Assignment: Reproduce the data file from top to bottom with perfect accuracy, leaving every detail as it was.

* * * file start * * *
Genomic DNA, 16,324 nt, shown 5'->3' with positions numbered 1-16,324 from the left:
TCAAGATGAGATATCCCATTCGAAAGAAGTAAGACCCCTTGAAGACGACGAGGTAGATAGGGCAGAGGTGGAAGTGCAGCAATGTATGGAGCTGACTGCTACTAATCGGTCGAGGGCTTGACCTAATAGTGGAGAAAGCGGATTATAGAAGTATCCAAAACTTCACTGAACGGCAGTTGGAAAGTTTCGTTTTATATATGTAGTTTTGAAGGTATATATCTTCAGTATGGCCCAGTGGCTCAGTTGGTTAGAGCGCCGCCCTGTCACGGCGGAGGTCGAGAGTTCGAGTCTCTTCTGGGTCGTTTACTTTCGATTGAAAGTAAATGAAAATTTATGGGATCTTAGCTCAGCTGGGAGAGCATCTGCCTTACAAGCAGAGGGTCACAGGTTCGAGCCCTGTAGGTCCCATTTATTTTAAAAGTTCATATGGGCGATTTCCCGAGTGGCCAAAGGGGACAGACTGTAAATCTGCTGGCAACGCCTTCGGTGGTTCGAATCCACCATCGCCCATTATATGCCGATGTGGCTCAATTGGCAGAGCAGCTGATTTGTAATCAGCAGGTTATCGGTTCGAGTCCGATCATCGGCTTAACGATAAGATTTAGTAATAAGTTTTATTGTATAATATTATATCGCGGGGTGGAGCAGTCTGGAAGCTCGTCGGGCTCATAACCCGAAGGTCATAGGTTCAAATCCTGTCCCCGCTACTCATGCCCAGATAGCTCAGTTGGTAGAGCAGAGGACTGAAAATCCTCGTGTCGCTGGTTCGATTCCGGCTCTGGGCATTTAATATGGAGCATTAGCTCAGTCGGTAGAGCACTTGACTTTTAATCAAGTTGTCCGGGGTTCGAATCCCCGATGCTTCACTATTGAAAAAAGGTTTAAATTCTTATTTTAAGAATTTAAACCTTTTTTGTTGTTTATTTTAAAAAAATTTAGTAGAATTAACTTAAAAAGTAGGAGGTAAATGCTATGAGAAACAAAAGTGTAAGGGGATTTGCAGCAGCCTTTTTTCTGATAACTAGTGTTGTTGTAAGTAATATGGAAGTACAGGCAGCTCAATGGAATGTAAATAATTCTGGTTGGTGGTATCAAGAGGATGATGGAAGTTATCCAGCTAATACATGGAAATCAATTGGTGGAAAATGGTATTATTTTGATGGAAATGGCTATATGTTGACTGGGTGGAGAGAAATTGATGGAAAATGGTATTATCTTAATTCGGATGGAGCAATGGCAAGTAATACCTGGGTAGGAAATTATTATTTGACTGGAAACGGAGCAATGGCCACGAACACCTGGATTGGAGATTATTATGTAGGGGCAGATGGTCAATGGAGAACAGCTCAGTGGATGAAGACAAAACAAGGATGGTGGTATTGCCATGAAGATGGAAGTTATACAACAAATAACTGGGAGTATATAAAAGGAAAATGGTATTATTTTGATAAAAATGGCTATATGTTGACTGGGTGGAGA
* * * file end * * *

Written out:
Genomic DNA, 16,324 nt, shown 5'->3' with positions numbered 1-16,324 from the left:
TCAAGATGAGATATCCCATTCGAAAGAAGTAAGACCCCTTGAAGACGACGAGGTAGATAGGGCAGAGGTGGAAGTGCAGCAATGTATGGAGCTGACTGCTACTAATCGGTCGAGGGCTTGACCTAATAGTGGAGAAAGCGGATTATAGAAGTATCCAAAACTTCACTGAACGGCAGTTGGAAAGTTTCGTTTTATATATGTAGTTTTGAAGGTATATATCTTCAGTATGGCCCAGTGGCTCAGTTGGTTAGAGCGCCGCCCTGTCACGGCGGAGGTCGAGAGTTCGAGTCTCTTCTGGGTCGTTTACTTTCGATTGAAAGTAAATGAAAATTTATGGGATCTTAGCTCAGCTGGGAGAGCATCTGCCTTACAAGCAGAGGGTCACAGGTTCGAGCCCTGTAGGTCCCATTTATTTTAAAAGTTCATATGGGCGATTTCCCGAGTGGCCAAAGGGGACAGACTGTAAATCTGCTGGCAACGCCTTCGGTGGTTCGAATCCACCATCGCCCATTATATGCCGATGTGGCTCAATTGGCAGAGCAGCTGATTTGTAATCAGCAGGTTATCGGTTCGAGTCCGATCATCGGCTTAACGATAAGATTTAGTAATAAGTTTTATTGTATAATATTATATCGCGGGGTGGAGCAGTCTGGAAGCTCGTCGGGCTCATAACCCGAAGGTCATAGGTTCAAATCCTGTCCCCGCTACTCATGCCCAGATAGCTCAGTTGGTAGAGCAGAGGACTGAAAATCCTCGTGTCGCTGGTTCGATTCCGGCTCTGGGCATTTAATATGGAGCATTAGCTCAGTCGGTAGAGCACTTGACTTTTAATCAAGTTGTCCGGGGTTCGAATCCCCGATGCTTCACTATTGAAAAAAGGTTTAAATTCTTATTTTAAGAATTTAAACCTTTTTTGTTGTTTATTTTAAAAAAATTTAGTAGAATTAACTTAAAAAGTAGGAGGTAAATGCTATGAGAAACAAAAGTGTAAGGGGATTTGCAGCAGCCTTTTTTCTGATAACTAGTGTTGTTGTAAGTAATATGGAAGTACAGGCAGCTCAATGGAATGTAAATAATTCTGGTTGGTGGTATCAAGAGGATGATGGAAGTTATCCAGCTAATACATGGAAATCAATTGGTGGAAAATGGTATTATTTTGATGGAAATGGCTATATGTTGACTGGGTGGAGAGAAATTGATGGAAAATGGTATTATCTTAATTCGGATGGAGCAATGGCAAGTAATACCTGGGTAGGAAATTATTATTTGACTGGAAACGGAGCAATGGCCACGAACACCTGGATTGGAGATTATTATGTAGGGGCAGATGGTCAATGGAGAACAGCTCAGTGGATGAAGACAAAACAAGGATGGTGGTATTGCCATGAAGATGGAAGTTATACAACAAATAACTGGGAGTATATAAAAGGAAAATGGTATTATTTTGATAAAAATGGCTATATGTTGACTGGGTGGAGA